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Pan-European δ 13C values of air and organic matter from forest ecosystems


Buchmann,  N.
Research Group Biodiversity Ecosystem, Dr. N. Buchmann, Max Planck Institute for Biogeochemistry, Max Planck Society;

Knohl,  A.
Department Biogeochemical Processes, Prof. E.-D. Schulze, Max Planck Institute for Biogeochemistry, Max Planck Society;

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Hemming, D., Yakir, D., Ambus, P., Aurela, M., Besson, C., Black, K., et al. (2005). Pan-European δ 13C values of air and organic matter from forest ecosystems. Global Change Biology, 11(7), 1065-1093.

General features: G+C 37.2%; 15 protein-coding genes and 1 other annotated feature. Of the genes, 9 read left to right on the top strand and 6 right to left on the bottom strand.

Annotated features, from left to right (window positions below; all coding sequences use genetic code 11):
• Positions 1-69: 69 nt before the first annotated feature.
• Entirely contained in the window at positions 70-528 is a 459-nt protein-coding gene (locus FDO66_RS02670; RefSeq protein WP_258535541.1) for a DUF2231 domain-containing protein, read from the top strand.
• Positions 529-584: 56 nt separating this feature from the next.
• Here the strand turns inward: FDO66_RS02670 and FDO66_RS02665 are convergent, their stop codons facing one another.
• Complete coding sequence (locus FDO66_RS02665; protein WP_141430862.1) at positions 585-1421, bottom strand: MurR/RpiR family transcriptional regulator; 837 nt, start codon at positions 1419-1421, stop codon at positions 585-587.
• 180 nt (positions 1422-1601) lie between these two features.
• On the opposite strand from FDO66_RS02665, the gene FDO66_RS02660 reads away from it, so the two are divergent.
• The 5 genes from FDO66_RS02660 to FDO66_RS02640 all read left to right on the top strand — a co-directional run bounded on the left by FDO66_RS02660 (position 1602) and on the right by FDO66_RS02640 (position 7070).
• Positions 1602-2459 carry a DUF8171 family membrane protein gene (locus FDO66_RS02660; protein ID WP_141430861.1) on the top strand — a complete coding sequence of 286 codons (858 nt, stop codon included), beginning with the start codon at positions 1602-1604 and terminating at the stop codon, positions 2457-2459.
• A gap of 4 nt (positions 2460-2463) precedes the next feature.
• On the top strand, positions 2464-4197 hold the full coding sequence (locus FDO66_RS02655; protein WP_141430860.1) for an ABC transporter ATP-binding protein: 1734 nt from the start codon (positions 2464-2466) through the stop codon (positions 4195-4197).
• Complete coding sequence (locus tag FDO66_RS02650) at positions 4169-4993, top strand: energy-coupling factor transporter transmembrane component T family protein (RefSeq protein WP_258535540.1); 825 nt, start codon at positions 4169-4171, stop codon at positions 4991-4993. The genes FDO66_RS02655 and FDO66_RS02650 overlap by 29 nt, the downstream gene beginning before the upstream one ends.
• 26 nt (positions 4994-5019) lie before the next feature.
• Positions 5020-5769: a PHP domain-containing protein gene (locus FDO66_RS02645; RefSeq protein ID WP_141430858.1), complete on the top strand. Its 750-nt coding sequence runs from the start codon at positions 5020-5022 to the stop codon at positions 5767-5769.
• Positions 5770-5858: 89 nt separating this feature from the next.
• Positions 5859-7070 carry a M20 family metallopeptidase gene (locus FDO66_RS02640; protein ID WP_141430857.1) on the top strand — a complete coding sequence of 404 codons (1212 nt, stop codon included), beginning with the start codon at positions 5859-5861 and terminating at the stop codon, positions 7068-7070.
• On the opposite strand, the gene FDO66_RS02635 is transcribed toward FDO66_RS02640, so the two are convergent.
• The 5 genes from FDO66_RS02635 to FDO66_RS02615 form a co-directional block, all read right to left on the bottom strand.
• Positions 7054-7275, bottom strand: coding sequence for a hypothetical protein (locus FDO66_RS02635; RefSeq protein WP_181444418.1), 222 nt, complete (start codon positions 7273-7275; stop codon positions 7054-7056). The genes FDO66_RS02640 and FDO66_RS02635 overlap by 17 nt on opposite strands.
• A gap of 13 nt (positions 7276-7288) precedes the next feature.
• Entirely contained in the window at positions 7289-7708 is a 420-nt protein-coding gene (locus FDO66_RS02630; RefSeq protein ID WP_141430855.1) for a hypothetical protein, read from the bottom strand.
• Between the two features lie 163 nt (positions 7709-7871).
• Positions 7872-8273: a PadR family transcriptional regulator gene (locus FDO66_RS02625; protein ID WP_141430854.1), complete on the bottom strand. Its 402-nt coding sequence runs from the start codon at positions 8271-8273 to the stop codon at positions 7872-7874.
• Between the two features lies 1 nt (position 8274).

We present carbon stable isotope, δ13C, results from air and organic matter samples collected during 98 individual field campaigns across a network of Carboeuroflux forest sites in 2001 (14 sites) and 2002 (16 sites). Using these data, we tested the hypothesis that δ13C values derived from large-scale atmospheric measurements and models, which are routinely used to partition carbon fluxes between land and ocean, and potentially between respiration and photosynthesis on land, are consistent with directly measured ecosystem-scale δ13C values. In this framework, we also tested the potential of δ13C in canopy air and plant organic matter to record regional-scale ecophysiological patterns. Our network estimates for the mean δ13C of ecosystem respired CO2 and the related ‘discrimination’ of ecosystem respiration, δer and Δer, respectively, were −25.6±1.9‰ and 17.8 ±2.0‰ in 2001 and −26.6±1.5‰ and 19.0±1.6‰ in 2002. The results were in close agreement with δ13C values derived from regional-scale atmospheric measurement programs for 2001, but less so in 2002, which had an unusual precipitation pattern. This suggests that regional-scale atmospheric sampling programs generally capture ecosystem δ13C signals over Europe, but may be limited in capturing some of the interannual variations. In 2001, but less so in 2002, there were discernable longitudinal and seasonal trends in δer. From west to east, across the network, there was a general enrichment in 13C (∼3‰ and ∼1‰ for the 2 years, respectively) consistent with increasing Gorczynski continentality index for warmer and drier conditions. In 2001 only, seasonal 13C enrichment between July and September, followed by depletion in November (from about −26.0‰ to −24.5‰ to −30.0‰), was also observed. In 2001, July and August δer values across the network were significantly related to average daytime vapor pressure deficit (VPD), relative humidity (RH), and, to a lesser degree, air temperature (Ta), but not significantly with monthly average precipitation (Pm). In contrast, in 2002 (a much wetter peak season), δer was significantly related with Ta, but not significantly with VPD and RH. The important role of plant physiological processes on δer in 2001 was emphasized by a relatively rapid turnover (between 1 and 6 days) of assimilated carbon inferred from time-lag analyses of δer vs. meteorological parameters. However, this was not evident in 2002. These analyses also noted corresponding diurnal cycles of δer and meteorological parameters in 2001, indicating a rapid transmission of daytime meteorology, via physiological responses, to the δer signal during this season. Organic matter δ13C results showed progressive 13C enrichment from leaves, through stems and roots to soil organic matter, which may be explained by 13C fractionation during respiration. This enrichment was species dependent and was prominent in angiosperms but not in gymnosperms. δ13C values of organic matter of any of the plant components did not well represent short-term δer values during the seasonal cycle, and could not be used to partition ecosystem respiration into autotrophic and heterotrophic components.